Efteling, gaslighting and onwards to Belgium.

Through bleary and angry eyes, we woke from our sweaty metal encased slumber and I was ready to fight my corner with the owner of the accommodation.  I just wanted a refund on the second night as I was convinced that we would not be spending another night in that place, no matter what.

To start with, I was told that I was a ‘square’ for not being able to cope with a little noise and that it was a vibrant city coming out of lockdown and I should not have had a problem sleeping.  I think my daughter called this ‘gaslighting’ and when I looked it up she was about right. 

He told me that he had not had any other complaints and when I sent him the only review he had on Google making the same complaint it seemed to anger him.  It was two days later that I received a follow up message from him showing me the response of the bar owner.  He had added extra sound systems on the terrace and admitted that the noise was over the top and wouldn’t happen again.

We didn’t know this right away, so we left the keys on the table and left, with a refund in our pocket.  I don’t blame the owner, it was a lovely place and I wish it could have been different for our trip, but it wasn’t to be.  As I said to him, if I was between the age of 18-29 and without kids, I would have been on the terrace myself having a right good night out!

So, once again, we packed and filled up the car and made our way to a proper adventure this time.  We knew that we were heading to Belgium that night, but we had no accommodation sorted and would have to sort that on the fly.  Titchy’s idea of hell.

Before that, we had the kids ‘Yang’ to the ‘Ying’ of the garden festival; we were heading to the theme park at Efteling.  The car park was absolutely heaving and had that buzz of overexcited kids and stressed parents trying to balance up sugar rushes.

Despite the numbers of people making their way into the park, it never really felt busy as the park was vast. It felt a lot less scabby than similar parks in the UK which always look like they could do with extra cleaners and a lick of paint.

As always when you’re on holiday it’s always the little things that you notice. The thing that stood out for me here was the little trolleys that parents were using to cart around their kids and packed lunches.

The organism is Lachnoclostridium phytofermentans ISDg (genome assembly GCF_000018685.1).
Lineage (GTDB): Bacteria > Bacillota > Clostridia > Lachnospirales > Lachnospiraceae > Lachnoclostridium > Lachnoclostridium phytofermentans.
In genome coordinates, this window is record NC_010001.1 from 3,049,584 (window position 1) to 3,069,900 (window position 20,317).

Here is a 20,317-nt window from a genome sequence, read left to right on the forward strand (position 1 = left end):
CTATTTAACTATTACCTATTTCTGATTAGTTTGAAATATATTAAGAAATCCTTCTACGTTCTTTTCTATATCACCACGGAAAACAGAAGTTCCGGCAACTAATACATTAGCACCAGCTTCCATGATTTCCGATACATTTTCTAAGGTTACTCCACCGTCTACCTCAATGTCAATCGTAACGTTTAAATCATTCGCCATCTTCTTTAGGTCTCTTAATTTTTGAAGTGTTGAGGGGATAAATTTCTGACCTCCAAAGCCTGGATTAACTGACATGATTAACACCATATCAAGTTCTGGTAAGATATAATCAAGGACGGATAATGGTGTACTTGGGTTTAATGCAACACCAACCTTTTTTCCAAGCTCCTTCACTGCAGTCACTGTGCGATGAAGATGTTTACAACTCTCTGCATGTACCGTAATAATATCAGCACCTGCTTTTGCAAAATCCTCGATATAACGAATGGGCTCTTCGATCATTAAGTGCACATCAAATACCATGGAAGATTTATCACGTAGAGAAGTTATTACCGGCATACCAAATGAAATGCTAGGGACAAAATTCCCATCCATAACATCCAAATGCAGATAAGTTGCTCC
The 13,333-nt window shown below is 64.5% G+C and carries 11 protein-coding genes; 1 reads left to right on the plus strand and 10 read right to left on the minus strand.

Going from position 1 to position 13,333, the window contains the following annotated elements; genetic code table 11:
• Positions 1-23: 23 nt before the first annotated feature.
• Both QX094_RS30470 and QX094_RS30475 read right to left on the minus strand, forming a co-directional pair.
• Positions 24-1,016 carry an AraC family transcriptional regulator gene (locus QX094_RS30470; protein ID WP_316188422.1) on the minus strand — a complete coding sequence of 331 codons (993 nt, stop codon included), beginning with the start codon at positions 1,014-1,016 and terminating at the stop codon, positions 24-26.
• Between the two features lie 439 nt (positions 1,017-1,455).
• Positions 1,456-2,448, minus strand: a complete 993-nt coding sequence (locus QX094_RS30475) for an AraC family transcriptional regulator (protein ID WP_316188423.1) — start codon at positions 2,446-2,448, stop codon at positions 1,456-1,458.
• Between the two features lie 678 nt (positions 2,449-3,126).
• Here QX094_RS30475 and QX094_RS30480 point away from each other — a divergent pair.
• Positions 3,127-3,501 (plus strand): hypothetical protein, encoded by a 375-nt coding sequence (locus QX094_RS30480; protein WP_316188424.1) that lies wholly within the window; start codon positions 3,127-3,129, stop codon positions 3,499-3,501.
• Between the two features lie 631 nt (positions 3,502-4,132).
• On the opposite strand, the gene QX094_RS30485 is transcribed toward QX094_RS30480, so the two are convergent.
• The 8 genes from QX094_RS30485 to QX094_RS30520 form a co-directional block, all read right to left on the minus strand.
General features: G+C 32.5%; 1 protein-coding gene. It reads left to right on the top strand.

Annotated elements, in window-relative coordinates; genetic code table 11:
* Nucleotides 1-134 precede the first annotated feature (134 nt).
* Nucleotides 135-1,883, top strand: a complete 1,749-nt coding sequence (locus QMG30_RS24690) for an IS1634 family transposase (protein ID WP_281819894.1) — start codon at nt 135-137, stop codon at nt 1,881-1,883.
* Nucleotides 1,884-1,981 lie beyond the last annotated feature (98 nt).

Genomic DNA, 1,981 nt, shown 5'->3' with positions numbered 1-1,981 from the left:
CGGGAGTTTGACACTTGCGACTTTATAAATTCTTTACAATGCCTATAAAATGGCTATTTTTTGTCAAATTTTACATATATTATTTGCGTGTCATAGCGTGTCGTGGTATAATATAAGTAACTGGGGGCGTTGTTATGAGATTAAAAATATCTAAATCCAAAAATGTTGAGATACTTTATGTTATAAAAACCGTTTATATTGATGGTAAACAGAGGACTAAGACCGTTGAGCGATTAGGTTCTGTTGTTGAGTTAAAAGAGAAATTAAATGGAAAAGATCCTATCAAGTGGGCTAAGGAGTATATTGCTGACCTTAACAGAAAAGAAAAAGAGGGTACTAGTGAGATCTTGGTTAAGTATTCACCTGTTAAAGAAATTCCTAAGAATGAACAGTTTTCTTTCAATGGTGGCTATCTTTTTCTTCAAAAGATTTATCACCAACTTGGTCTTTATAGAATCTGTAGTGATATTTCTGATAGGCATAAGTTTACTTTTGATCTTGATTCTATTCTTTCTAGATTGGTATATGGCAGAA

I don’t know why, but it just made me think of the Ann Frank house earlier in the week and wartime refugees. The contrast to the theme park was quite stark to say the least.

We spent most of the day either upside down or with our faces pulled back with g-forces and it was all rather fun while Titchy and her boy had a more sedate day. Her biggest adventure of the day was leaving her phone on a ride and having to retrace her steps to find it.  All’s well that ends well!

It was getting to mid-afternoon and we had, as one tends to do on a theme park day, walked ourselves into the ground and couldn’t spend another moment queuing.  We jumped into the car and headed south without a real plan of where to go as according to the original plan  we were still supposed to be on the house boat.  

We had looked at driving a long way to the east, over the border into Germany, to visit a place called Titz, but we decided that we couldn’t really justify such a childish jaunt.   As I drove, everyone was on their phones looking for hotels around Antwerp that we decided would be a good place to check out.

There was nothing really happening on a sensible budget and it was starting to get stressful; this was turning into Titchy’s hell again.  A car full of overly tired people (theme park plus no sleep the previous night) and no plan for food, drink or accommodation ahead.  I used to work with a guy from Antwerp and so I dropped him a message asking if he could recommend anywhere for us.  In the end we actually found two rooms at the IBIS budget in the city centre and it was just what we needed.

Tired, sweaty and all a bit tetchy, we dumped our bags and had a walk into the city centre for food.  It was a bustling place, alive on a Saturday night with revellers and we settled in an independent burger restaurant that was, surprisingly, the same chain that we had visited in Amsterdam.  

We limped back through the busy streets with a small increase in energy levels but we were all still worn out.  My son said to me, “I like Antwerp Dad, you never know when you might need three shops selling diamonds all in a row do you?”  We walked through the train station, again, they never are the in the nicest of areas, but the building itself was amazing.

We walked back to the hotel and I don’t think there had ever been five people more grateful of a clean, comfortable and quiet room.

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